China’s exports rose the least in seven months and the customs bureau warned of “severe” challenges as the global economic outlook dims, giving Premier Wen Jiabao’s government less incentive to let the yuan rise.
Exports rose a less-than-forecast 17.1 percent in September from a year earlier, the bureau’s data showed in Beijing. The trade surplus was $14.51 billion, the smallest since May. Growth in shipments to Europe, China’s biggest export market, slumped to 9.8 percent, from 22 percent, amid the sovereign-debt crisis in euro-region nations.
China may move to restrain the yuan, which has gained the most against the dollar among 25 emerging-market currencies in the past four years, even after the U.S. Senate voted this week for legislation aimed at forcing faster appreciation. The risk of a trade slump may also encourage China to refrain from raising interest rates and to add to support for companies after unveiling tax breaks for small businesses yesterday.
“Although Washington is ramping up the pressure on Beijing to move faster on the currency, Chinese officials will be able to cite today’s data as evidence that exporters are already feeling the pinch,” said Brian Jackson, a Hong Kong-based strategist with Royal Bank of Canada. Jackson noted that yuan gains against the euro add to risks for exports to the region.
Yuan Against Euro
The Chinese currency has gained 4.3 percent versus the euro since the start of August. The yuan slipped 0.3 percent to 6.3763 per dollar as of 12:43 p.m. in Shanghai. Stocks in China rose, joining a rally across Asia. The benchmark Shanghai Composite Index was 0.5 percent higher at 2,432.19 at the 11:30 a.m. local-time break.
The U.S. may today report a trade deficit of $45.8 billion for August, up from $44.8 billion in July, according to the median forecast in a Bloomberg News survey.
China’s imports advanced 20.9 percent in September, less than analysts’ 24.2 percent median estimate and a 30 percent gain in August. Export growth compared with a median forecast of 20.5 percent and a rise of 24.5 percent in August.
“The leading indicators from the developed economies indicate that worse will follow” for exports, said Yao Wei, a Hong Kong-based economist at Societe Generale AG.
The yuan’s appreciation has weakened competitiveness and exporters are afraid to accept large or long-term orders, the customs bureau said in a statement. “Serious development problems, high unemployment rates and sliding consumer confidence” in the EU, U.S. and Japan, and slowing growth in emerging economies “present severe challenges,” it said.
“Domestic demand is still quite strong,” said Zhang Zhiwei, a Hong Kong-based economist with Nomura Holdings Inc.
The import slowdown was driven mainly by weakening purchases from companies processing goods for re-export, Zhang said. China’s passenger-car sales rose at a faster pace for a fourth straight month in September, climbing 8.8 percent, the China Association of Automobile Manufacturers said today.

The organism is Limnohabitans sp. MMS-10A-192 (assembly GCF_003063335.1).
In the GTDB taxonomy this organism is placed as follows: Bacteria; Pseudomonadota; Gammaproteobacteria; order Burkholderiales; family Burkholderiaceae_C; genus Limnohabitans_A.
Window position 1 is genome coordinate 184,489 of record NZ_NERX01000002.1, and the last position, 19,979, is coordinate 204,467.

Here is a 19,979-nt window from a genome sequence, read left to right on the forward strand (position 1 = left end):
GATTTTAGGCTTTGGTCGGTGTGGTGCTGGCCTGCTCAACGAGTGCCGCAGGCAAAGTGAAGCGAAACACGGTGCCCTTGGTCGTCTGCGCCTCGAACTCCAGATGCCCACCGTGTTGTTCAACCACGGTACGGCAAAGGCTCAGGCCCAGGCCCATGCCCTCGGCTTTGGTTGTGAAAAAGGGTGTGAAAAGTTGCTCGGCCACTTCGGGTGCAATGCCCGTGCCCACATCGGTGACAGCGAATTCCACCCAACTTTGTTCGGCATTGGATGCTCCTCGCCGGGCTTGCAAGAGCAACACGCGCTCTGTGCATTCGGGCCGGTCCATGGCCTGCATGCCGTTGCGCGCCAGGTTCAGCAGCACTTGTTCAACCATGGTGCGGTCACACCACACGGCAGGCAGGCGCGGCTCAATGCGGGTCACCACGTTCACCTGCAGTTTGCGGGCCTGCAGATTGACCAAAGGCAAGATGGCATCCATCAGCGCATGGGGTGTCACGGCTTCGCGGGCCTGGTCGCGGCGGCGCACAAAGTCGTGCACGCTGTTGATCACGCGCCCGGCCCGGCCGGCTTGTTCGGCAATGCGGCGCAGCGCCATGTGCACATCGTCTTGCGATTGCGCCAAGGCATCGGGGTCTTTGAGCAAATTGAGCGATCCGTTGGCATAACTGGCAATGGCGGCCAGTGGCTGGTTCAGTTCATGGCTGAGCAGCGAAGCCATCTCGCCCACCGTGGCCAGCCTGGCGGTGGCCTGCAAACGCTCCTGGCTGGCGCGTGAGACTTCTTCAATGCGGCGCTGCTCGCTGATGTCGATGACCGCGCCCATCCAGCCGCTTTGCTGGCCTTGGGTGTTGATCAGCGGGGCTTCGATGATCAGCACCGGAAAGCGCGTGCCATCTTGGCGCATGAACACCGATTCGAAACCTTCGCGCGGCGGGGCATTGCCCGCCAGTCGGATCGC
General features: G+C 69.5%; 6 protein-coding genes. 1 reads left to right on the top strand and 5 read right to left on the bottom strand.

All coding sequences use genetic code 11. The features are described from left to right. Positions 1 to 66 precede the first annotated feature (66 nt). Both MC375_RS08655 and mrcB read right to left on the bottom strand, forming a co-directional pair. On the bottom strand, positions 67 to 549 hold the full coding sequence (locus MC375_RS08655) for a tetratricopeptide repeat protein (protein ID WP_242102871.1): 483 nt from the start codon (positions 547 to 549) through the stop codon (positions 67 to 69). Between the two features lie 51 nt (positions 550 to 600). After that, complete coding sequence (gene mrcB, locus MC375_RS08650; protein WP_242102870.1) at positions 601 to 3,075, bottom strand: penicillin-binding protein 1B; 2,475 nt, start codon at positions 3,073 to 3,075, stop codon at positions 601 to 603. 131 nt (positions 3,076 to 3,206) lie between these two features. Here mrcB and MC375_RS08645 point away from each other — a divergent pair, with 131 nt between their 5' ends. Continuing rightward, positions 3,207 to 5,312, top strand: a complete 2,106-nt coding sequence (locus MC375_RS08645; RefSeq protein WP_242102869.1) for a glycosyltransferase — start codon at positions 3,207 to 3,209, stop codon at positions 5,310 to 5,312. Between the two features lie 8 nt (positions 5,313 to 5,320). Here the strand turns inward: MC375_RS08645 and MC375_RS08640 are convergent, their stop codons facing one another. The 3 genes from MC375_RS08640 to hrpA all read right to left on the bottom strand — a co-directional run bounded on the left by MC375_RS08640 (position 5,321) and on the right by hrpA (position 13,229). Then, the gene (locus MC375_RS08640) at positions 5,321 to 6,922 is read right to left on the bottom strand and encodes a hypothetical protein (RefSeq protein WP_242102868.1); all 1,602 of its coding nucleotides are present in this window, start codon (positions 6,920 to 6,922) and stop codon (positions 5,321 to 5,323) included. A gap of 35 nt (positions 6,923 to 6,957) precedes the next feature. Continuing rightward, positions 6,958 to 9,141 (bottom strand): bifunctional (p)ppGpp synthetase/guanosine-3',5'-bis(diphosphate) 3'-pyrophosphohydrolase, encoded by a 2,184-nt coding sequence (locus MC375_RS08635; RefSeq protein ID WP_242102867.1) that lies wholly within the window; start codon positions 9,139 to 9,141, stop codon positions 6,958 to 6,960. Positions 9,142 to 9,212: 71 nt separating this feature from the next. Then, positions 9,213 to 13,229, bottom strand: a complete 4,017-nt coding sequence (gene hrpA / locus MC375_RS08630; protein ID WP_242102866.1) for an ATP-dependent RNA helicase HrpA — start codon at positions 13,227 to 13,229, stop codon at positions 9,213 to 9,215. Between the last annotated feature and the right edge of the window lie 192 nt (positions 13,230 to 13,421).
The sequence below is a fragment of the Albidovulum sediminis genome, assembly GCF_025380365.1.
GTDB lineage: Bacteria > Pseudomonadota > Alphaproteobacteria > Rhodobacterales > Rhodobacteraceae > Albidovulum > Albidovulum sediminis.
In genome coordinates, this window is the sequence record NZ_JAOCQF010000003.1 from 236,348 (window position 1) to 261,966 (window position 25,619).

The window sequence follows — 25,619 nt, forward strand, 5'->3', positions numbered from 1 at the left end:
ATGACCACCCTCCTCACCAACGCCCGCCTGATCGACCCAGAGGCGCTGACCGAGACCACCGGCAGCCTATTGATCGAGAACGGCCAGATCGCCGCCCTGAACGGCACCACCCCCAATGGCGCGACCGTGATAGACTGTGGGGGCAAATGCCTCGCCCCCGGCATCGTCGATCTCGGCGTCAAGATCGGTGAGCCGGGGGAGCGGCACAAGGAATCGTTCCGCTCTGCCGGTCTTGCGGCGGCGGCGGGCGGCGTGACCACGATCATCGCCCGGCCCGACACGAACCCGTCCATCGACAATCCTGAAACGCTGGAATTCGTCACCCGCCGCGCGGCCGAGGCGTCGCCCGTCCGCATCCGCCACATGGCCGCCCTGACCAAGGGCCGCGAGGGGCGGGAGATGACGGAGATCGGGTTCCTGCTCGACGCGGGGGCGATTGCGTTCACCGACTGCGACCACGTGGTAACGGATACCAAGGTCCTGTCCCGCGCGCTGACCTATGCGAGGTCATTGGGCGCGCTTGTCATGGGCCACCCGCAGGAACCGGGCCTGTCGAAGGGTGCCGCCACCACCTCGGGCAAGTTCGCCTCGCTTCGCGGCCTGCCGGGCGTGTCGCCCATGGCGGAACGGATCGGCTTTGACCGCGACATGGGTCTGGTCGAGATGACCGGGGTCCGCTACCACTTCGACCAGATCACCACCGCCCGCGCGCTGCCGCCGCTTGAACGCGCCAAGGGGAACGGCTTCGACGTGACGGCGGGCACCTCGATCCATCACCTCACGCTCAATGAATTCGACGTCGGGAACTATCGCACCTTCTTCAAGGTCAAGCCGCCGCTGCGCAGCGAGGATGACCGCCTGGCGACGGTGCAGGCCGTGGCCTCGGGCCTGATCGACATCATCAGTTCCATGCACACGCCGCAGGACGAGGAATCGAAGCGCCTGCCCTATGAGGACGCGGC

Imports rose to $155.2 billion, just shy of August’s record. Purchases of copper climbed to the highest level in 16 months as lower prices lured traders to place orders and replenish stocks.
A reduction in duties on some commodities including refined oil starting July 1 led to a 77 percent jump in imports of such goods in the third quarter from a year earlier, the customs bureau said.
The agency estimates full-year export growth will drop to 18 percent from 31 percent in 2010 and expansion in imports will ease to 21 percent from 39 percent. The trade surplus may narrow to about $170 billion from $183 billion last year, Lu Peijun, vice minister at the customs bureau, said. The excess has dropped every year from a record $295 billion in 2008.
“A major shift in policy is unlikely until early December when the central economic work conference is usually held, although the government is already taking some selective easing measures such as the support extended to small firms,” said Chang Jian, an economist at Barclays Capital in Hong Kong who formerly worked for the Hong Kong Monetary Authority and the World Bank.
The government will provide financial support and preferential tax policies for small companies, the State Council said in a statement yesterday, after a meeting where Premier Wen Jiabao presided. The government will be more tolerant of bad loan ratios for small-company loans, the cabinet said.
The collapse of some manufacturers in Wenzhou city in Zhejiang province has highlighted concern that small companies are facing a credit squeeze after monetary tightening.
In Guangdong, another export hub, footwear maker Wing Kwai Trading Co. says it faces rising wage costs, weaker demand and a stronger yuan.
“Demand for our products has been falling because of the economic outlook,” said company owner David Huang before today’s trade data. “The yuan keeps rising and workers are asking for higher and higher wages.”
China’s foreign ministry warned U.S. lawmakers yesterday that the proposed bill allowing penalties against countries that undervalue their currencies would damage bilateral trade and risks undermining the global recovery. The legislation will now move to the Republican-controlled House of Representatives.
“Trade tensions, at least the rhetoric, are likely to heat up between China and the U.S. as the global outlook deteriorates,” Barclays’ Chang said.
A stronger yuan would help China curb inflation and reduce the trade surplus, she said. A government report tomorrow may show consumer prices climbed 6.1 percent last month from a year earlier, according to a Bloomberg News survey of analysts. That compares with the government’s full-year target of 4 percent.
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